Hospital Medicine

Cytomegalovirus colitis

Jump to Section

Cytomegalovirus colitis

I. What every physician needs to know.

Cytomegalovirus (CMV) colitis is the second most common presentation of CMV in the immunocompromised patient. It is classically reported in patients with human immunodeficiency virus (HIV), but it has also been seen in patients with impaired immune systems from corticosteroid therapy or immune-modulating drugs for autoimmune disease and in the post-transplant setting (both solid organ and bone marrow). In truly immunocompetent patients, CMV colitis is rare but has been reported in patients with steroid use or RBC transfusion in the prior month.

II. Diagnostic Confirmation: Are you sure your patient has cytomegalovirus colitis?

CMV colitis should be suspected in immunocompromised patients presenting with the symptoms below; colonic involvement may also be heralded by tenesmus, frequent, watery stools and/or hemtaochezia as its primary symptoms.

A. History Part I: Pattern Recognition:

  • Abdominal pain

  • Diarrhea (sometimes low volume, frequent)

  • Low grade fever

  • Weight loss

  • Anorexia

  • Tenesmus

  • Hematochezia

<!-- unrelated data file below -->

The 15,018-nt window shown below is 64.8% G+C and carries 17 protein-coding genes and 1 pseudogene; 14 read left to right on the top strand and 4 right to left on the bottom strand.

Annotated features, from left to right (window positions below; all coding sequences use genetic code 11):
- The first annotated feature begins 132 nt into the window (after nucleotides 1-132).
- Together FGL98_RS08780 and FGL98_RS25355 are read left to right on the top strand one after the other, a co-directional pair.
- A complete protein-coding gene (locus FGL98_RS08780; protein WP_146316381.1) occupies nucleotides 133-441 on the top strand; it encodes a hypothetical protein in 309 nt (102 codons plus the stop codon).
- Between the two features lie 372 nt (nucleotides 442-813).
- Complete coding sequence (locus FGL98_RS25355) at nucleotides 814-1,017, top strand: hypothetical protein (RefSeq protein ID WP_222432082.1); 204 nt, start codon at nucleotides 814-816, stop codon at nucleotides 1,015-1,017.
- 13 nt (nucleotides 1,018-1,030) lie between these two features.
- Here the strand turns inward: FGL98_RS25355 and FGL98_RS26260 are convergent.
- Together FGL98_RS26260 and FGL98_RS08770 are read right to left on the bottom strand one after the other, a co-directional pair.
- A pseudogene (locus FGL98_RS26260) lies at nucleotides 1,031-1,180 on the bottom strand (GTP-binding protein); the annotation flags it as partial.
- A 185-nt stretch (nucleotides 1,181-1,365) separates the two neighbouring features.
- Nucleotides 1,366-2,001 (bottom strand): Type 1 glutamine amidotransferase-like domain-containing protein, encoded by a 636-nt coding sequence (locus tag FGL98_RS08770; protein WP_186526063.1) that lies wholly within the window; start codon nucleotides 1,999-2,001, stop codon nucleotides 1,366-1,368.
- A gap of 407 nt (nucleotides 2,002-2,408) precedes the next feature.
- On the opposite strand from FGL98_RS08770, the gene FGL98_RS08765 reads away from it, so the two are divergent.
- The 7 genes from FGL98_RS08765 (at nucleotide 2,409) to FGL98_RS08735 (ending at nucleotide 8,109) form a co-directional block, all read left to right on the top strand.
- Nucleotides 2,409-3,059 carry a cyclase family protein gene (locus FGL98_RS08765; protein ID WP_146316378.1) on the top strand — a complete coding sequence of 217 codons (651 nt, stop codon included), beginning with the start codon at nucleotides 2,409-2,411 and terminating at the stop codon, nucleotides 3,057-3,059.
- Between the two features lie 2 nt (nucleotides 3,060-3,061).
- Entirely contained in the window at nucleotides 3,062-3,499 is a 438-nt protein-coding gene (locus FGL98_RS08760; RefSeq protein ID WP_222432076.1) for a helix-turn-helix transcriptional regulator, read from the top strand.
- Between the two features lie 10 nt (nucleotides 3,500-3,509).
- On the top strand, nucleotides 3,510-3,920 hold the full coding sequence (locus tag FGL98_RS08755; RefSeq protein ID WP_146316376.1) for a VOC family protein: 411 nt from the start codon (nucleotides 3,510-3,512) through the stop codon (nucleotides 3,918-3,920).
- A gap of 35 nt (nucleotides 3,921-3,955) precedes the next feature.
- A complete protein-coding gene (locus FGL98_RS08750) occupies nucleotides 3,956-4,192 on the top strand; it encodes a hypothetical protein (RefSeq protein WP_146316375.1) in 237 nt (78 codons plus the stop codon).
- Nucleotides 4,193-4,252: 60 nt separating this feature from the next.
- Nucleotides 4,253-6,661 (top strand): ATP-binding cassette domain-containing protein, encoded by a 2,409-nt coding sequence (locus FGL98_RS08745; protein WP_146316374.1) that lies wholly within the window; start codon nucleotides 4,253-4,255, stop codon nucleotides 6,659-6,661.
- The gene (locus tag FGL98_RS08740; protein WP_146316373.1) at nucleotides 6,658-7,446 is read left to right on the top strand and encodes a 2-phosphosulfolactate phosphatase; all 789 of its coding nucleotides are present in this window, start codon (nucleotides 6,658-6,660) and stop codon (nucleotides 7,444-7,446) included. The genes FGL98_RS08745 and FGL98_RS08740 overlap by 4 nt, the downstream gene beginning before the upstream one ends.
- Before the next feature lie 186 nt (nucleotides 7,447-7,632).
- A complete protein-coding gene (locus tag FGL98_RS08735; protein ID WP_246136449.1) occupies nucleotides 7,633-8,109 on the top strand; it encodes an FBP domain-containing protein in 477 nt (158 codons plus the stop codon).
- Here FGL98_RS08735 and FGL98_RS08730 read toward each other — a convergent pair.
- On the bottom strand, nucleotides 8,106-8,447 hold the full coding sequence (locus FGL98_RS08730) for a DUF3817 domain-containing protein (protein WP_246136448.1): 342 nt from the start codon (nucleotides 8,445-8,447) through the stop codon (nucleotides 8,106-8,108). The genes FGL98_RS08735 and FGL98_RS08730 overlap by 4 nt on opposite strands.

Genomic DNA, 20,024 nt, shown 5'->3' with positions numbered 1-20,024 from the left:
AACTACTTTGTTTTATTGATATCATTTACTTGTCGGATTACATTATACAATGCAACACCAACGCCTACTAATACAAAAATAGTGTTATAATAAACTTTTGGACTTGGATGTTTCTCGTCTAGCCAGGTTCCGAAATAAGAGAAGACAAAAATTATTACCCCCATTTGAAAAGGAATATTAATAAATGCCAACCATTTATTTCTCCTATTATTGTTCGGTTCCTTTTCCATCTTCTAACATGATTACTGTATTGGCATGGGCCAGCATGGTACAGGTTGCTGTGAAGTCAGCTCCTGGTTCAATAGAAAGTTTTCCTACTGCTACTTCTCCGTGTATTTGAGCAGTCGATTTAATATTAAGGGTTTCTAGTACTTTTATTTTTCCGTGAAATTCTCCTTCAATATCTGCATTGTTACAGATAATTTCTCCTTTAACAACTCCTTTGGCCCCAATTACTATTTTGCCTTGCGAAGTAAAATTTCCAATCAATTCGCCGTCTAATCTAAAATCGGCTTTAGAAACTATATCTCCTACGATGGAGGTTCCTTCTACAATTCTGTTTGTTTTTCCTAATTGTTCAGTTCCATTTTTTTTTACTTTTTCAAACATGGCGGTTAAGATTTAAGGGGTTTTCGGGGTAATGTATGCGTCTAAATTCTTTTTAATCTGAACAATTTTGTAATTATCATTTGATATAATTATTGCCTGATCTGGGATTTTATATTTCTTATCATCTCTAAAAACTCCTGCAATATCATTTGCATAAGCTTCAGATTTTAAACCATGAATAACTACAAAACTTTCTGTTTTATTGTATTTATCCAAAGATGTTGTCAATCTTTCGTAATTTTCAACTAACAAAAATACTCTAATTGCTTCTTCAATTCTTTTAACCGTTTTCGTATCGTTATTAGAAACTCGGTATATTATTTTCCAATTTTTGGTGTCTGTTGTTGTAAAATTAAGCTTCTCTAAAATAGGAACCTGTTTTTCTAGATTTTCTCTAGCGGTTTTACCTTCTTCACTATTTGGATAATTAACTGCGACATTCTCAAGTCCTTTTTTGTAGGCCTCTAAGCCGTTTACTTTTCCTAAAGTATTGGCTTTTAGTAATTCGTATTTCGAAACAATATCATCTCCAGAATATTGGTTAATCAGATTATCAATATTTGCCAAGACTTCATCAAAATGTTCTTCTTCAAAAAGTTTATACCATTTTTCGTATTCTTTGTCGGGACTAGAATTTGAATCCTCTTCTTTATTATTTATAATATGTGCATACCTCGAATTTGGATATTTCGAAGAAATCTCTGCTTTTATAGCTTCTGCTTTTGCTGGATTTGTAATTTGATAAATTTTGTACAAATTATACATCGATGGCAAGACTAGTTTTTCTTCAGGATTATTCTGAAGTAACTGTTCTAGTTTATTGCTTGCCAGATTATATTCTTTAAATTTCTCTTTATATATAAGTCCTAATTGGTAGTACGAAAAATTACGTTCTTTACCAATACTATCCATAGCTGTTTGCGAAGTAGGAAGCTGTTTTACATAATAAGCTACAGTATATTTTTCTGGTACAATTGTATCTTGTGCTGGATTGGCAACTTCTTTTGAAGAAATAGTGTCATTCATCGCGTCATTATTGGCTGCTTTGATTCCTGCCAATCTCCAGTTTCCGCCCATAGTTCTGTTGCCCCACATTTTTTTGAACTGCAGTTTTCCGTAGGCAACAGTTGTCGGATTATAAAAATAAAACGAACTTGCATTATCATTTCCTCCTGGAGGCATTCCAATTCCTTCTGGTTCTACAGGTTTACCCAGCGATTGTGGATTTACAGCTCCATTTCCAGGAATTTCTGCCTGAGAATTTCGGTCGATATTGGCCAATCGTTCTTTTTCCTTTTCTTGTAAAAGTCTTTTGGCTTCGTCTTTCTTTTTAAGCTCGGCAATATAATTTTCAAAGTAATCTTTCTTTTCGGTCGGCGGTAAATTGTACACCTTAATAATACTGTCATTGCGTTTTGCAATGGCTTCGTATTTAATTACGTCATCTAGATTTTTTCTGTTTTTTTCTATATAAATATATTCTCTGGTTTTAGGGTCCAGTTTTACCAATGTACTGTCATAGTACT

B. History Part 2: Prevalence:

CMV colitis was first described in the HIV population in the early 1980's; prior to highly active antiretroviral (HAART) therapy it had high morbidity and mortality. It is most commonly seen now in patients not on HAART therapy, with a cluster of differentiation 4 (CD4) count less than 200.

CMV colitis is increasingly being recognized as a complicating factor in exacerbations of IBD, severe cases, and steroid-resistant cases of IBD. Whether CMV reactivation exacerbates the disease in patients with established IBD or is an epiphenomenon of IBD activity is still being investigated.

C. History Part 3: Competing diagnoses that can mimic cytomegalovirus colitis.

A complete work-up for other infectious etiologies should be undertaken, as CMV colitis is one of many infectious agents that can cause diarrhea in an immunocompromised host. For further information on the differential diagnosis of diarrhea in a HIV+ patient, please see the relevant chapter.

D. Physical Examination Findings.

Physical exam is often not specific to the diagnosis of CMV colitis; fever in these patients can be indicative of an infectious etiology. Care should be taken to look for peritoneal signs, as perforation of the involved colon can occur in severe cases of CMV colitis.

E. What diagnostic tests should be performed?

Colonoscopy with biopsy is the gold standard. The affected bowel may appear grossly with small erosions, or be severely involved with deep, necrotizing lesions. Biopsy will reveal intranuclear or intracytoplasmic inclusion bodies in the endotheial cells; inflammatory changes will be present at the edges of the ulcerated areas. Occasionally CMV colitis will manifest as large ulcers in the rectal region; isolated right-sided CMV colitis has also been reported.